Honorable Harold V. Dutton, Jr., Chair, House Committee on Juvenile Justice & Family Issues
Ursula Parks, Director, Legislative Budget Board
HB122 by Dutton (Relating to the age of criminal responsibility and to certain substantive and procedural matters related to that age.), Committee Report 1st House, Substituted
Estimated Two-year Net Impact to General Revenue Related Funds for HB122, Committee Report 1st House, Substituted: an impact of $0 through the biennium ending August 31, 2019.
Estimated Two-year Net Impact to General Revenue Related Funds for HB122, Committee Report 1st House, Substituted: a negative impact of ($45,637,265) beginning in the 2020-2021 biennium. Additional costs potentially associated with increased demand on juvenile probation programming are not included in this analysis and could be significant.
The bill would make no appropriation but could provide the legal basis for an appropriation of funds to implement the provisions of the bill.
Probable Net Positive/(Negative) Impact to General Revenue Related Funds
Probable Savings/(Cost) from General Revenue Fund 1
The bill would amend various codes as they relate to the age of criminal responsibility and to certain substantive and procedural matters related to that age. Under the provisions of the bill, individuals who are 17 at offense would be considered juveniles and would be under the jurisdiction of juvenile courts and the juvenile justice system instead of the adult criminal justice system. The bill would also make conforming changes to the jurisdiction of juvenile courts, probation, and juvenile state residential facilities. The sections of the bill changing the age of criminal responsibility would take effect on September 1, 2019 and apply to offenses committed on or after the effective date of the Act.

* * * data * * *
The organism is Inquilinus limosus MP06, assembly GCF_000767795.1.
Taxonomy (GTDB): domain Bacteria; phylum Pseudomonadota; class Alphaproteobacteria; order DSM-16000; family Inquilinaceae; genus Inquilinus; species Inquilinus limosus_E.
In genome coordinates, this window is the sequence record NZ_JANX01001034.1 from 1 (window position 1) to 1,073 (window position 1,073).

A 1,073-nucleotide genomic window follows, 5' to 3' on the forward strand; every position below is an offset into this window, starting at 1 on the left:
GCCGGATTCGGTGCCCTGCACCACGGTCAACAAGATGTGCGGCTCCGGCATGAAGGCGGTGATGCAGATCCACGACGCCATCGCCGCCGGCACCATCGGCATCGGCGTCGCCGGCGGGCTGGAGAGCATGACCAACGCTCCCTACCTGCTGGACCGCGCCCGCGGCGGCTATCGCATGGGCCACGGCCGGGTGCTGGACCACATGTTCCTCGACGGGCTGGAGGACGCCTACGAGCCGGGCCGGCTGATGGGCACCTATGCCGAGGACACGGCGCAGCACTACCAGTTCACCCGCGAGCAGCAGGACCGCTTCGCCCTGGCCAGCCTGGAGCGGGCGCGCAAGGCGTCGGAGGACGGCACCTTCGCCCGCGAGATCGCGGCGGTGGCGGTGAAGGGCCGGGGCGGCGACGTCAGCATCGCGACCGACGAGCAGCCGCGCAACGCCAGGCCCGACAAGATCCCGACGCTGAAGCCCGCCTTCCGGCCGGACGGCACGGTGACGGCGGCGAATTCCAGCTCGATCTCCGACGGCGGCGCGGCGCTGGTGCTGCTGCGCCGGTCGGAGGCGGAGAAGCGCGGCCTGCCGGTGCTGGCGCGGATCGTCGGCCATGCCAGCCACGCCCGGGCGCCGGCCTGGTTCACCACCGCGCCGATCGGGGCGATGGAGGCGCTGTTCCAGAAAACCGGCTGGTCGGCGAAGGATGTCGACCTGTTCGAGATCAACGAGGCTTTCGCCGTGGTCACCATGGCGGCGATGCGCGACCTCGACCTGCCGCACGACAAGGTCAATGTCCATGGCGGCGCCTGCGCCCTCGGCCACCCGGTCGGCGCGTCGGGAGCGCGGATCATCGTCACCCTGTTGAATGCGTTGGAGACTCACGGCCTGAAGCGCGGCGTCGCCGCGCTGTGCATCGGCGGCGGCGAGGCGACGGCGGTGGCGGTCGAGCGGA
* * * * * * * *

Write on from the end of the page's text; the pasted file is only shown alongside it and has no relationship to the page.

Sentencing trends in both the juvenile and adult justice systems were analyzed to determine the proportion of adult correctional institution, community supervision, and parole supervision admissions who would be served by the juvenile justice system in the future.
In fiscal year 2016, there were 381 new admissions to adult correctional institutions for individuals who were 17 at offense and would be eligible for commitment to juvenile state residential facilities under the provisions of the bill. This analysis assumes a portion, 60 percent or 227 of these individuals will receive services in juvenile state residential facilities, 82 individuals would be certified as an adult, and 72 individuals would be supervised by juvenile probation departments. This analysis also assumes a portion, 74 percent, of those admitted to juvenile state residential facilities would be subsequently released to juvenile parole supervision.
In fiscal year 2016, 6,347 individuals placed on adult community supervision who were 17 at offense and would be eligible to be supervised by juvenile probation departments. Under the provisions of the bill, all of these individuals could be eligible to be placed on juvenile probation supervision. This analysis assumes a portion, 67 percent, of these individuals would be supervised by juvenile probation departments and 34 percent would receive no supervision. Estimated populations are based on the adult incarceration projections included in the January 2017 Adult and Juvenile Correctional Population Projections report and juvenile justice system disposition trends.